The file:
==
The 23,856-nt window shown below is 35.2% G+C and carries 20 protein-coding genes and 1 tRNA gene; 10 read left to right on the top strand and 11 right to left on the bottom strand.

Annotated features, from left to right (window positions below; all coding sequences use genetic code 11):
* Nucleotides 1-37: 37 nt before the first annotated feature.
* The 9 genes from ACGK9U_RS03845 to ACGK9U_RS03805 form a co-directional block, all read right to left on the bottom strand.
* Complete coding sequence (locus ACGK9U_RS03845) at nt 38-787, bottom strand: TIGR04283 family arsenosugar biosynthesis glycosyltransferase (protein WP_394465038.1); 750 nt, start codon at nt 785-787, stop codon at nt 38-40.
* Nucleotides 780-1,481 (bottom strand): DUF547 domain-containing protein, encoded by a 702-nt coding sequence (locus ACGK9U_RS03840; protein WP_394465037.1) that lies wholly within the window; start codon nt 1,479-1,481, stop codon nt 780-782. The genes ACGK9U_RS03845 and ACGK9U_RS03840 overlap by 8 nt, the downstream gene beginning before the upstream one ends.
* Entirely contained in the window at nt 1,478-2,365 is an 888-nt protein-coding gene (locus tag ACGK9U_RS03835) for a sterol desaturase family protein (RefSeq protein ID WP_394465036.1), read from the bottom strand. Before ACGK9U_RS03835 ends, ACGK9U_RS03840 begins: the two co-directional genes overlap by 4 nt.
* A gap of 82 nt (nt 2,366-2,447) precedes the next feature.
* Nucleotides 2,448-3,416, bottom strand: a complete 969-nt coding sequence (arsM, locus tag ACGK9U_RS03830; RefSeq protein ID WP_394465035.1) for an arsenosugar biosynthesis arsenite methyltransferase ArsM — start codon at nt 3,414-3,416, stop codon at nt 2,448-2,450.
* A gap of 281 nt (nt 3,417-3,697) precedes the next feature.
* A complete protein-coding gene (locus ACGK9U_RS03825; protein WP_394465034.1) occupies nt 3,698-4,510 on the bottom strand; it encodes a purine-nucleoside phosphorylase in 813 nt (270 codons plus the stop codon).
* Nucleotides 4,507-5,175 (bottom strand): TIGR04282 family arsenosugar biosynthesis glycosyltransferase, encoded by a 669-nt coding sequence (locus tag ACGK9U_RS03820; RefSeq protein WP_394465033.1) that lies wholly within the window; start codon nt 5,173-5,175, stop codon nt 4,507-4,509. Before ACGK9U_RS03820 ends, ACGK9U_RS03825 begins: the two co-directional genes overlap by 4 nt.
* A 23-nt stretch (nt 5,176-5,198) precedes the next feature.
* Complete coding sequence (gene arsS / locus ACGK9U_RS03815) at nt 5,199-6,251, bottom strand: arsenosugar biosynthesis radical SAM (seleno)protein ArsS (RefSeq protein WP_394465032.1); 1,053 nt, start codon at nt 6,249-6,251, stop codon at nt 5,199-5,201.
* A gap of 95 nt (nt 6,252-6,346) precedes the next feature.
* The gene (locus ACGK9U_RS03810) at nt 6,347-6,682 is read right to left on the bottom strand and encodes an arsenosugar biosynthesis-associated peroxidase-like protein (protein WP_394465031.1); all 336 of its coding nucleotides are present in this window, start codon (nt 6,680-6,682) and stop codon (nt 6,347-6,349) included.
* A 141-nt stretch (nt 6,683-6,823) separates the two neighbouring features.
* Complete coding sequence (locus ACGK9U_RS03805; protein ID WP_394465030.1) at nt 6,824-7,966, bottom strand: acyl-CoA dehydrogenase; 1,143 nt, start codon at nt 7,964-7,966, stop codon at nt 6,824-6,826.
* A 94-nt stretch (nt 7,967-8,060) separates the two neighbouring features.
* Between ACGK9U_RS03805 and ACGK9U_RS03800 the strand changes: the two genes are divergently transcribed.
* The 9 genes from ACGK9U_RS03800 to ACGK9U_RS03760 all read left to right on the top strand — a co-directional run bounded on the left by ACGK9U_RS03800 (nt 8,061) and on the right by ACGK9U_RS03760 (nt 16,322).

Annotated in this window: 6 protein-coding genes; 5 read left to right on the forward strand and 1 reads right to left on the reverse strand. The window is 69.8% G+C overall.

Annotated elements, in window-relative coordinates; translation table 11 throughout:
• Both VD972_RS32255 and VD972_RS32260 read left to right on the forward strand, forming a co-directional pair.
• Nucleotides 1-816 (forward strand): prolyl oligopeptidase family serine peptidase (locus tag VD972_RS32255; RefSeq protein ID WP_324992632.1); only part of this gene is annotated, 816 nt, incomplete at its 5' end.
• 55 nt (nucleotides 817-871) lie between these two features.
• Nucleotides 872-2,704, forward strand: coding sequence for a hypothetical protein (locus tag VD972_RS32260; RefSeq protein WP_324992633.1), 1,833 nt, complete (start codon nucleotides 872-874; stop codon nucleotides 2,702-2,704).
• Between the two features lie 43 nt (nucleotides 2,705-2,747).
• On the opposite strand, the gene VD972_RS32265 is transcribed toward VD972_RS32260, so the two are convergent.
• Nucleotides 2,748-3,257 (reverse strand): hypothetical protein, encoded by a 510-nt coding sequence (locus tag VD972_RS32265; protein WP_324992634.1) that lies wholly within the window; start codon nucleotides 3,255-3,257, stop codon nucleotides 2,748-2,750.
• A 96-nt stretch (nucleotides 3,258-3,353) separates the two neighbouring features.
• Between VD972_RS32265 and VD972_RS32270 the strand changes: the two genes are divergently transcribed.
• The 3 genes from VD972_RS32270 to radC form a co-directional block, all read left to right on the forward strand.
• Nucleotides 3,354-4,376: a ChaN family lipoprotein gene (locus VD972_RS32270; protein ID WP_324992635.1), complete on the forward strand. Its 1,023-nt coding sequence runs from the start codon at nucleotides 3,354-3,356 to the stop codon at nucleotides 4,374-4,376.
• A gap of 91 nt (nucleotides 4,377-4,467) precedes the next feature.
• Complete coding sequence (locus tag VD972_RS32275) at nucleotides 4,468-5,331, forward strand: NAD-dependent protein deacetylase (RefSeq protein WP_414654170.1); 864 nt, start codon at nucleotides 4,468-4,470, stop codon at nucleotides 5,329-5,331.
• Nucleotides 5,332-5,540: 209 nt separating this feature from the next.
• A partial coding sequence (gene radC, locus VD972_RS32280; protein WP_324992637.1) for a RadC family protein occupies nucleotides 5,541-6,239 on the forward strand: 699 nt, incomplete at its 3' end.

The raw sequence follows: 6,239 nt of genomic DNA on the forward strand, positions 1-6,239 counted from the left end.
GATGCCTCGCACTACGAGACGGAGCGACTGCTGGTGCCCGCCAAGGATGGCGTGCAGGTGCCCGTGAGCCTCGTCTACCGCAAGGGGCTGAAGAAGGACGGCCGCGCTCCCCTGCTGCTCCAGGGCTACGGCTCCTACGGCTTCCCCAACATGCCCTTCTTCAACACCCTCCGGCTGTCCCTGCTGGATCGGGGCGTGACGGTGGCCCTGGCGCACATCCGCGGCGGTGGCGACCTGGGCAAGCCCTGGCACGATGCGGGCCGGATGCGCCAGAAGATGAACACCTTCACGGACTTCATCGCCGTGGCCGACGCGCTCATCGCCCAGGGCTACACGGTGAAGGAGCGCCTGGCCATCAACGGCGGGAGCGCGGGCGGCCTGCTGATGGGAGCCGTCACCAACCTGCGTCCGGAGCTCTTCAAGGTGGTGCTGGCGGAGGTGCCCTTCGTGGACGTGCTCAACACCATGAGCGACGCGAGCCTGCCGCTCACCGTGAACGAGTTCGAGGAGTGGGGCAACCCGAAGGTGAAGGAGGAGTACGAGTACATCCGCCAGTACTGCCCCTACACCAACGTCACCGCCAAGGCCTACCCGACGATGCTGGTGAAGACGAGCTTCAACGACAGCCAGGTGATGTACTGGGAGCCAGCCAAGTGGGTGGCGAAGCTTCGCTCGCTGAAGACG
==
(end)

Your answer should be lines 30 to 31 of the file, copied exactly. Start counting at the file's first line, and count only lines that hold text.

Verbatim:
• Nucleotides 2,748-3,257 (reverse strand): hypothetical protein, encoded by a 510-nt coding sequence (locus tag VD972_RS32265; protein WP_324992634.1) that lies wholly within the window; start codon nucleotides 3,255-3,257, stop codon nucleotides 2,748-2,750.
• A 96-nt stretch (nucleotides 3,258-3,353) separates the two neighbouring features.